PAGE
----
What's Tony Thinking

When Not Hopeful, Be Stubborn


The third book in our book group’s Climate Change series was Hurricane Lizards and Plastic Squid by the Pacific Northwest author, Thor Hanson. It’s a terrific read and I encourage you to check it out.

Through a personal connection between a member of our book group and the author, we were able to zoom Hanson in for a portion of our recent gathering. When asked the inevitable question about where he finds hope in the face of the challenges of something so big as climate change, Hanson invoked his Norwegian heritage. “Well, I’m a Norwegian, so if I’m not feeling all that hopeful at any given moment, I can at least be stubborn.”

It was a clever quip, but also a down-to-earth profundity. Sometimes, in all sorts of situations, we get discouraged. We may not — on any given day — brim with hope. But we can be stubborn. We can keep at it, whatever it may be: whether trying to combat climate change, showing up for work and family, advocating for a long-shot candidate we believe in, staying at some project or endeavor in our church or community or just making sure we get to the gym or say our prayers. Persistence cannot be underrated.

Hurricane Lizards and Plastic Squid may seem an odd title, but it works as Hanson, who lives on San Juan Island, describes how different species are adapting to climate change brought on by human introduction of too much carbon into earth’s atmosphere through the use of fossil fuels. Some lizards manage to hang on, literally, amid intensifying hurricanes by evolving larger toe pads. Plastic squid doesn’t refer to the plastic in the oceans, but to the “plasticity” of squid who are adjusting to warming oceans by also evolving how and where they live.

They are among many species that are doing the best they can to respond to a warming atmosphere. Their adaptations are happening all around us, often in our own back yards, both literal or metaphorical. Hanson groups the responses of a host of species under four headings: move, adapt, evolve and take refuge. He looks at an amazing variety of species, from the Golden-Crowned Kinglet, a little bird once resident on San Juan which has now moved north to cooler climes, to grizzly bears who call off their usual salmon catch early because prized, high-carb content berries are ripening earlier. Leaving salmon behind the bears are heading to the hills for the sugar in the berries that will help them make it through their long hibernation.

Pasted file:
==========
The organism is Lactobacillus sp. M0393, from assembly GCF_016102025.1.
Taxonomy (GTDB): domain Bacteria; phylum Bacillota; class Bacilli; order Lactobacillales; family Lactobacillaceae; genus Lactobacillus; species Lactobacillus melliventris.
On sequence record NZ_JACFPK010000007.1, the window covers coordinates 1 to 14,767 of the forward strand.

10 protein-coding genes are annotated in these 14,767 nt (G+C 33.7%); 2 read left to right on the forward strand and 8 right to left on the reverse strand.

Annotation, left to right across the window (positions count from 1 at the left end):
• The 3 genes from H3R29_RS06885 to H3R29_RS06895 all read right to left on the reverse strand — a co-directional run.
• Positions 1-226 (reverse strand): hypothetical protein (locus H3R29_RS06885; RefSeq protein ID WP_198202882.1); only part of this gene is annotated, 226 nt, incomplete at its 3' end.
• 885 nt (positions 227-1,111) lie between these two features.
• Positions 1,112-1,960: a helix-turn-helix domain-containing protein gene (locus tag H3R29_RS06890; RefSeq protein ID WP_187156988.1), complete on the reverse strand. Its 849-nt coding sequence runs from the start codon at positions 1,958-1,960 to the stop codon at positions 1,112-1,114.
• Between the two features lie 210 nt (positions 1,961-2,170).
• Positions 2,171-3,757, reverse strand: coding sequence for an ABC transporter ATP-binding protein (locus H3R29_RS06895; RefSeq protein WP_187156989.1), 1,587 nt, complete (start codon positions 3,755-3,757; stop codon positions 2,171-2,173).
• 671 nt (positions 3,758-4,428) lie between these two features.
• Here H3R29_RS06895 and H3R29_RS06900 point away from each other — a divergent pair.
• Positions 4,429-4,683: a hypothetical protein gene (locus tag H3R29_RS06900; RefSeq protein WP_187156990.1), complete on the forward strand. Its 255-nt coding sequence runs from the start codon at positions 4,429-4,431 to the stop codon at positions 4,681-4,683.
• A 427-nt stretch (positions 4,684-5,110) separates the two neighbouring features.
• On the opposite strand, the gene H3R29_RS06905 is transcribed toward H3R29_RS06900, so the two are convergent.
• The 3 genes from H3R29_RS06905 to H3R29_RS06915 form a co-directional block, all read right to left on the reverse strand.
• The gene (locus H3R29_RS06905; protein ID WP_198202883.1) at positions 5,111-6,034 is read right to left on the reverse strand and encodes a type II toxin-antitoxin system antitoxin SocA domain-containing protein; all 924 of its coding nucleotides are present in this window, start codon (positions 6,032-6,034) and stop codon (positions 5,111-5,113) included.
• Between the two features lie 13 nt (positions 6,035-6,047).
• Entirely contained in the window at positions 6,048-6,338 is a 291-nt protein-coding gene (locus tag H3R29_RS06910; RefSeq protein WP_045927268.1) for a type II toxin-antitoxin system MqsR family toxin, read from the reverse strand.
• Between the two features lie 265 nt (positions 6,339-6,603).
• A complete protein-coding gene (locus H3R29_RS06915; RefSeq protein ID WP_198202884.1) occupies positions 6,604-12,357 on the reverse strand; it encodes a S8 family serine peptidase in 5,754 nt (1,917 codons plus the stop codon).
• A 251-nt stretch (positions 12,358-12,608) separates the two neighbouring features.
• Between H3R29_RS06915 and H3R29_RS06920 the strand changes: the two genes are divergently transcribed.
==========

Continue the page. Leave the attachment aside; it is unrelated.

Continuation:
Nature is creative, but not all species adapt as well as others. Some have lost out, others will. But Hanson is clear, we humans are stressing the system. And as he argues in response to the question, what we should we humans do to combat climate change, the answer is simple: “Everything we can.” From turning off the lights when they aren’t needed, to turning down the thermostat, to making decisions to get on planes less frequently. If lizards can, in a generation or two, evolve larger toes pads, and Joshua Trees can find — with the help of birds that poop out their seeds in different climes — we humans can do our part, consuming less in the short term and changing our energy system in the longer, but not too long, term.

Between the lines in this book Hanson accomplishes something else. He makes the work of field biologists and other natural scientists exciting, even romantic. Doesn’t mean it’s easy. There are a lot of long nights in wet storms. But overall Hanson brims with joy and enthusiasm for the work for studying what our fellow species are doing to adapt and evolving in the face of the challenges. If you know a young person who is trying to discern a vocation that calls to them, I’d recommend sharing Hanson’s work, whether this book or another. He’s prolific and accessible.

And, if you’re trying to do your part to keep earth livable and delightful for your children and grandchildren, but run short of hope some days, remember Hanson’s mantra. You can at least be stubborn in the cause. Next up in our series is Saving Us: A Climate Scientist’s Case for Hope and Healing in a Divided World by Katherine Hayhoe.

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